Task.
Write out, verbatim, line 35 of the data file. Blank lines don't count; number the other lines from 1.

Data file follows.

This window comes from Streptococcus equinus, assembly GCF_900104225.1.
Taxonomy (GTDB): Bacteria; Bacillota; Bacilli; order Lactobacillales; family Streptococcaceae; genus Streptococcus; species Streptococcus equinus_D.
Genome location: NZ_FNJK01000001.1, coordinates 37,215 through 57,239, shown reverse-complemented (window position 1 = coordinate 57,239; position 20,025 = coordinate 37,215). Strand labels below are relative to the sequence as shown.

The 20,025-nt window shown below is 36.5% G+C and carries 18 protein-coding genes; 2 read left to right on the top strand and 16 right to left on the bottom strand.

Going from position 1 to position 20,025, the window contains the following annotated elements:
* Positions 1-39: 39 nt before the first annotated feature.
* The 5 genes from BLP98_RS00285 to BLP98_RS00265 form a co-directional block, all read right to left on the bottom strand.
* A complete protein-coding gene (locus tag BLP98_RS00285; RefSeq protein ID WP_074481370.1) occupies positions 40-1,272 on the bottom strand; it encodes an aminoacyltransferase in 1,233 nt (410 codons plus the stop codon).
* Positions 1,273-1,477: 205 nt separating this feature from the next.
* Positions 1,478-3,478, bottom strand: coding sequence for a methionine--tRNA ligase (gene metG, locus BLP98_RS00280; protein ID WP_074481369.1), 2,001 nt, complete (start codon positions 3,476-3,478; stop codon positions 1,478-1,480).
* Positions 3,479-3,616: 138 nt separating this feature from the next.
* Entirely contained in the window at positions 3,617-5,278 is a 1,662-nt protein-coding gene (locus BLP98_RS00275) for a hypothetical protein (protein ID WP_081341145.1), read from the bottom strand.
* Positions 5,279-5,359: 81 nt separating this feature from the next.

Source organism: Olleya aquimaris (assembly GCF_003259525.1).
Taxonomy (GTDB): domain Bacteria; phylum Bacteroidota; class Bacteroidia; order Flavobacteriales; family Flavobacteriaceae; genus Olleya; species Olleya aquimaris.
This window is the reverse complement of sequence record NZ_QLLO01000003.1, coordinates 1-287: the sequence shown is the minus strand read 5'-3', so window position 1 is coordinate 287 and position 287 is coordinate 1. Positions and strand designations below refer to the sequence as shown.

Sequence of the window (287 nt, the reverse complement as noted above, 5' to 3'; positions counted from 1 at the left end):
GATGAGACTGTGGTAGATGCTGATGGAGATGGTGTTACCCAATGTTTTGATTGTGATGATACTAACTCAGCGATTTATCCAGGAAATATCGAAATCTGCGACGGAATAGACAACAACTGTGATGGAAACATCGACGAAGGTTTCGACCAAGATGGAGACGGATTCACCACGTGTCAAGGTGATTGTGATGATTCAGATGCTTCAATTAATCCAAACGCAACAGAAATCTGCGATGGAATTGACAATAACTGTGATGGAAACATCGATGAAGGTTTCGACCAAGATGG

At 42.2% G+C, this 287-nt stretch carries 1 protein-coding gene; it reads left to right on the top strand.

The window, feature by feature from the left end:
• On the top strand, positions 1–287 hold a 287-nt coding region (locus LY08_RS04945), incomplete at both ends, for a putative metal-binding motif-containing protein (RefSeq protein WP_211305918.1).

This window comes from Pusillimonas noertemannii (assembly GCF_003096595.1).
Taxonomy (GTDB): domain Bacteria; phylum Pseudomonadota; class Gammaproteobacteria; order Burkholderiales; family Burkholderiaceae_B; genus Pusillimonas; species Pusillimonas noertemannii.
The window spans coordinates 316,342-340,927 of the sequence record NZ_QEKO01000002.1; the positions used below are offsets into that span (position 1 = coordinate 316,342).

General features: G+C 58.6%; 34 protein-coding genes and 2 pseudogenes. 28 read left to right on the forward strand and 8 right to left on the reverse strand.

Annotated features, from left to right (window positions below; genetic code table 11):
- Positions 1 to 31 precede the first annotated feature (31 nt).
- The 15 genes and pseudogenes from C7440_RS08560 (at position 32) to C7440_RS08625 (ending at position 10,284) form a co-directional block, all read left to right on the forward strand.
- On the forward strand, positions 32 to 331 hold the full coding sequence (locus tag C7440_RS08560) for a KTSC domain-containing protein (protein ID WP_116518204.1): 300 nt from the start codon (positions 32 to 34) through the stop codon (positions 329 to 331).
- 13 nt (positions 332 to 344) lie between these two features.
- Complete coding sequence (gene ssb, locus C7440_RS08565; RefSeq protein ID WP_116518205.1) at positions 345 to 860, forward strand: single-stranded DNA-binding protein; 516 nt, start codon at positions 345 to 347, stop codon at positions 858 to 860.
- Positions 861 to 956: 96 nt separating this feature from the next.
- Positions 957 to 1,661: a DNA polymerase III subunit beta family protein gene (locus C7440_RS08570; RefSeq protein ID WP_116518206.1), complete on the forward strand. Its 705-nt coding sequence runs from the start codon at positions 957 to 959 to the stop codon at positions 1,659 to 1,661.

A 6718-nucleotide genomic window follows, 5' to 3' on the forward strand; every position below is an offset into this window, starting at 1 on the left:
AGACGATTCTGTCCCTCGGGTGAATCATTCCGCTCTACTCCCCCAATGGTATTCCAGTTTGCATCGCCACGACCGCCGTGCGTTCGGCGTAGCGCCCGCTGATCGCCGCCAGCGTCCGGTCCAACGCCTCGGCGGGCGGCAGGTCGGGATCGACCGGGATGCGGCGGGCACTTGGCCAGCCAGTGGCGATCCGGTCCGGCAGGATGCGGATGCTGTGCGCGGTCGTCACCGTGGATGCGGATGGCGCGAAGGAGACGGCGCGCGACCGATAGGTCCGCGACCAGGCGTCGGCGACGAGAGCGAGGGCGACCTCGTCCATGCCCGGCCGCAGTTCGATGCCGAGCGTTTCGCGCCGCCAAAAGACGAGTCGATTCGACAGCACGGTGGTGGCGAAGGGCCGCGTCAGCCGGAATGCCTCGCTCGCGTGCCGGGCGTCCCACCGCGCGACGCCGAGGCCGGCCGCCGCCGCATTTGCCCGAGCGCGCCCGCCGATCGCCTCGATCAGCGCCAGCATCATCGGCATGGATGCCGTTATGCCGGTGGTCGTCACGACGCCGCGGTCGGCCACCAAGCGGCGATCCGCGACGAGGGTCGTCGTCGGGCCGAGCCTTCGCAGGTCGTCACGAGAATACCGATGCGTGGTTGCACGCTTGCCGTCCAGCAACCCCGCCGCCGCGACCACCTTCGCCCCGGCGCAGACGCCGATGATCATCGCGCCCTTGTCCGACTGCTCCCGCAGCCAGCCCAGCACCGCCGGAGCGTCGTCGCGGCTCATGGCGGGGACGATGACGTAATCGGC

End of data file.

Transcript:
AGACGATTCTGTCCCTCGGGTGAATCATTCCGCTCTACTCCCCCAATGGTATTCCAGTTTGCATCGCCACGACCGCCGTGCGTTCGGCGTAGCGCCCGCTGATCGCCGCCAGCGTCCGGTCCAACGCCTCGGCGGGCGGCAGGTCGGGATCGACCGGGATGCGGCGGGCACTTGGCCAGCCAGTGGCGATCCGGTCCGGCAGGATGCGGATGCTGTGCGCGGTCGTCACCGTGGATGCGGATGGCGCGAAGGAGACGGCGCGCGACCGATAGGTCCGCGACCAGGCGTCGGCGACGAGAGCGAGGGCGACCTCGTCCATGCCCGGCCGCAGTTCGATGCCGAGCGTTTCGCGCCGCCAAAAGACGAGTCGATTCGACAGCACGGTGGTGGCGAAGGGCCGCGTCAGCCGGAATGCCTCGCTCGCGTGCCGGGCGTCCCACCGCGCGACGCCGAGGCCGGCCGCCGCCGCATTTGCCCGAGCGCGCCCGCCGATCGCCTCGATCAGCGCCAGCATCATCGGCATGGATGCCGTTATGCCGGTGGTCGTCACGACGCCGCGGTCGGCCACCAAGCGGCGATCCGCGACGAGGGTCGTCGTCGGGCCGAGCCTTCGCAGGTCGTCACGAGAATACCGATGCGTGGTTGCACGCTTGCCGTCCAGCAACCCCGCCGCCGCGACCACCTTCGCCCCGGCGCAGACGCCGATGATCATCGCGCCCTTGTCCGACTGCTCCCGCAGCCAGCCCAGCACCGCCGGAGCGTCGTCGCGGCTCATGGCGGGGACGATGACGTAATCGGC